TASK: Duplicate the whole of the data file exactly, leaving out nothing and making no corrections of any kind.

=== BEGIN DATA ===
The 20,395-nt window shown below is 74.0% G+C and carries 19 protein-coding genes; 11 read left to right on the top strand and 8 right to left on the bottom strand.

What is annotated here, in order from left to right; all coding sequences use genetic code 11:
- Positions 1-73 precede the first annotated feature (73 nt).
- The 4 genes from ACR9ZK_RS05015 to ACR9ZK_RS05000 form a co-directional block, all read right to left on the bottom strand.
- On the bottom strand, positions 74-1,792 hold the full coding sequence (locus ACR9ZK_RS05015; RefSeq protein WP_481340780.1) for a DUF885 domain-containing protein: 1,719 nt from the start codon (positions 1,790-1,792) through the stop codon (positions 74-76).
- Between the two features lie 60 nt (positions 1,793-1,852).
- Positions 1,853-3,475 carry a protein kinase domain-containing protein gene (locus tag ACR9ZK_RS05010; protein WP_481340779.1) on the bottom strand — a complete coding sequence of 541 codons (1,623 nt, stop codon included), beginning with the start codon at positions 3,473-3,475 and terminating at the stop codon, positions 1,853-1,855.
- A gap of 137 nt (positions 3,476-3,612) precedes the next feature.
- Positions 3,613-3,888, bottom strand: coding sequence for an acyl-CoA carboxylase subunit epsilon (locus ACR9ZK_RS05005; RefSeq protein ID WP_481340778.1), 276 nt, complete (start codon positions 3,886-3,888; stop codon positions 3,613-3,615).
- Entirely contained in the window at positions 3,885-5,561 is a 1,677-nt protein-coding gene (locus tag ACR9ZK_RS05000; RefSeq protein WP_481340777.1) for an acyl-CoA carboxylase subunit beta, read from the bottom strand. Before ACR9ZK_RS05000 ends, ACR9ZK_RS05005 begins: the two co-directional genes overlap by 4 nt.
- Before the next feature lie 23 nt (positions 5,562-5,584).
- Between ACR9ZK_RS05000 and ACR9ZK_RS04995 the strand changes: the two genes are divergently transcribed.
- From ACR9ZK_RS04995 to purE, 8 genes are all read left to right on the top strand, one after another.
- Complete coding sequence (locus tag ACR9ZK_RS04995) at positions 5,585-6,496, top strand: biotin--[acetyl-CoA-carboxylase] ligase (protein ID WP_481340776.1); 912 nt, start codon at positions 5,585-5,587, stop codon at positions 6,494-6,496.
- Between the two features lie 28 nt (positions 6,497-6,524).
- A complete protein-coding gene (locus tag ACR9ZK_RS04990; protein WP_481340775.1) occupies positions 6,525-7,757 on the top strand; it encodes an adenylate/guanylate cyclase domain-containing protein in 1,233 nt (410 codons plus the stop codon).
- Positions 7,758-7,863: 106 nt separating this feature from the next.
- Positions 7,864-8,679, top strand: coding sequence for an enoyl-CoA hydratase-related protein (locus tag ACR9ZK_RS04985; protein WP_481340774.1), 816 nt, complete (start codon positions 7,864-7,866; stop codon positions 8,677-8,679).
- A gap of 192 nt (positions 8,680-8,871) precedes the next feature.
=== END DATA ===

The 20,395-nt window shown below is 74.0% G+C and carries 19 protein-coding genes; 11 read left to right on the top strand and 8 right to left on the bottom strand.

What is annotated here, in order from left to right; all coding sequences use genetic code 11:
- Positions 1-73 precede the first annotated feature (73 nt).
- The 4 genes from ACR9ZK_RS05015 to ACR9ZK_RS05000 form a co-directional block, all read right to left on the bottom strand.
- On the bottom strand, positions 74-1,792 hold the full coding sequence (locus ACR9ZK_RS05015; RefSeq protein WP_481340780.1) for a DUF885 domain-containing protein: 1,719 nt from the start codon (positions 1,790-1,792) through the stop codon (positions 74-76).
- Between the two features lie 60 nt (positions 1,793-1,852).
- Positions 1,853-3,475 carry a protein kinase domain-containing protein gene (locus tag ACR9ZK_RS05010; protein WP_481340779.1) on the bottom strand — a complete coding sequence of 541 codons (1,623 nt, stop codon included), beginning with the start codon at positions 3,473-3,475 and terminating at the stop codon, positions 1,853-1,855.
- A gap of 137 nt (positions 3,476-3,612) precedes the next feature.
- Positions 3,613-3,888, bottom strand: coding sequence for an acyl-CoA carboxylase subunit epsilon (locus ACR9ZK_RS05005; RefSeq protein ID WP_481340778.1), 276 nt, complete (start codon positions 3,886-3,888; stop codon positions 3,613-3,615).
- Entirely contained in the window at positions 3,885-5,561 is a 1,677-nt protein-coding gene (locus tag ACR9ZK_RS05000; RefSeq protein WP_481340777.1) for an acyl-CoA carboxylase subunit beta, read from the bottom strand. Before ACR9ZK_RS05000 ends, ACR9ZK_RS05005 begins: the two co-directional genes overlap by 4 nt.
- Before the next feature lie 23 nt (positions 5,562-5,584).
- Between ACR9ZK_RS05000 and ACR9ZK_RS04995 the strand changes: the two genes are divergently transcribed.
- From ACR9ZK_RS04995 to purE, 8 genes are all read left to right on the top strand, one after another.
- Complete coding sequence (locus tag ACR9ZK_RS04995) at positions 5,585-6,496, top strand: biotin--[acetyl-CoA-carboxylase] ligase (protein ID WP_481340776.1); 912 nt, start codon at positions 5,585-5,587, stop codon at positions 6,494-6,496.
- Between the two features lie 28 nt (positions 6,497-6,524).
- A complete protein-coding gene (locus tag ACR9ZK_RS04990; protein WP_481340775.1) occupies positions 6,525-7,757 on the top strand; it encodes an adenylate/guanylate cyclase domain-containing protein in 1,233 nt (410 codons plus the stop codon).
- Positions 7,758-7,863: 106 nt separating this feature from the next.
- Positions 7,864-8,679, top strand: coding sequence for an enoyl-CoA hydratase-related protein (locus tag ACR9ZK_RS04985; protein WP_481340774.1), 816 nt, complete (start codon positions 7,864-7,866; stop codon positions 8,677-8,679).
- A gap of 192 nt (positions 8,680-8,871) precedes the next feature.